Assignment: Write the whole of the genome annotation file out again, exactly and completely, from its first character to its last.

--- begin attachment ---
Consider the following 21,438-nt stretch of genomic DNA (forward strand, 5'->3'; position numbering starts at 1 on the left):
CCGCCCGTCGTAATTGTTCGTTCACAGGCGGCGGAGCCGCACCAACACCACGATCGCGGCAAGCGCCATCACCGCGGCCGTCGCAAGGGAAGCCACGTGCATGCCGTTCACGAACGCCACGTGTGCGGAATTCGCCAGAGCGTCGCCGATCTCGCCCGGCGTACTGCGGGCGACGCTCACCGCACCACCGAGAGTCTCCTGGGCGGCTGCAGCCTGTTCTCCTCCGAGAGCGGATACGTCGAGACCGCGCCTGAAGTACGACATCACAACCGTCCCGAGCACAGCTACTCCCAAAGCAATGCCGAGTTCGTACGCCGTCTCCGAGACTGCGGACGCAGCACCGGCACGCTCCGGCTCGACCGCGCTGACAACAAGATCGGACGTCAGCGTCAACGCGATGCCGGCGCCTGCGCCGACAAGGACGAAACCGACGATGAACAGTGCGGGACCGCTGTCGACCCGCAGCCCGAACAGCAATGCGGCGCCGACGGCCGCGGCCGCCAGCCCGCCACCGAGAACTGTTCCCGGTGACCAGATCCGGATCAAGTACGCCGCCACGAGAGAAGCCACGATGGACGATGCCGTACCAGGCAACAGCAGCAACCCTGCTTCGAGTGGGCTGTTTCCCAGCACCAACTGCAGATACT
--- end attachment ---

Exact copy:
Consider the following 21,438-nt stretch of genomic DNA (forward strand, 5'->3'; position numbering starts at 1 on the left):
CCGCCCGTCGTAATTGTTCGTTCACAGGCGGCGGAGCCGCACCAACACCACGATCGCGGCAAGCGCCATCACCGCGGCCGTCGCAAGGGAAGCCACGTGCATGCCGTTCACGAACGCCACGTGTGCGGAATTCGCCAGAGCGTCGCCGATCTCGCCCGGCGTACTGCGGGCGACGCTCACCGCACCACCGAGAGTCTCCTGGGCGGCTGCAGCCTGTTCTCCTCCGAGAGCGGATACGTCGAGACCGCGCCTGAAGTACGACATCACAACCGTCCCGAGCACAGCTACTCCCAAAGCAATGCCGAGTTCGTACGCCGTCTCCGAGACTGCGGACGCAGCACCGGCACGCTCCGGCTCGACCGCGCTGACAACAAGATCGGACGTCAGCGTCAACGCGATGCCGGCGCCTGCGCCGACAAGGACGAAACCGACGATGAACAGTGCGGGACCGCTGTCGACCCGCAGCCCGAACAGCAATGCGGCGCCGACGGCCGCGGCCGCCAGCCCGCCACCGAGAACTGTTCCCGGTGACCAGATCCGGATCAAGTACGCCGCCACGAGAGAAGCCACGATGGACGATGCCGTACCAGGCAACAGCAGCAACCCTGCTTCGAGTGGGCTGTTTCCCAGCACCAACTGCAGATACT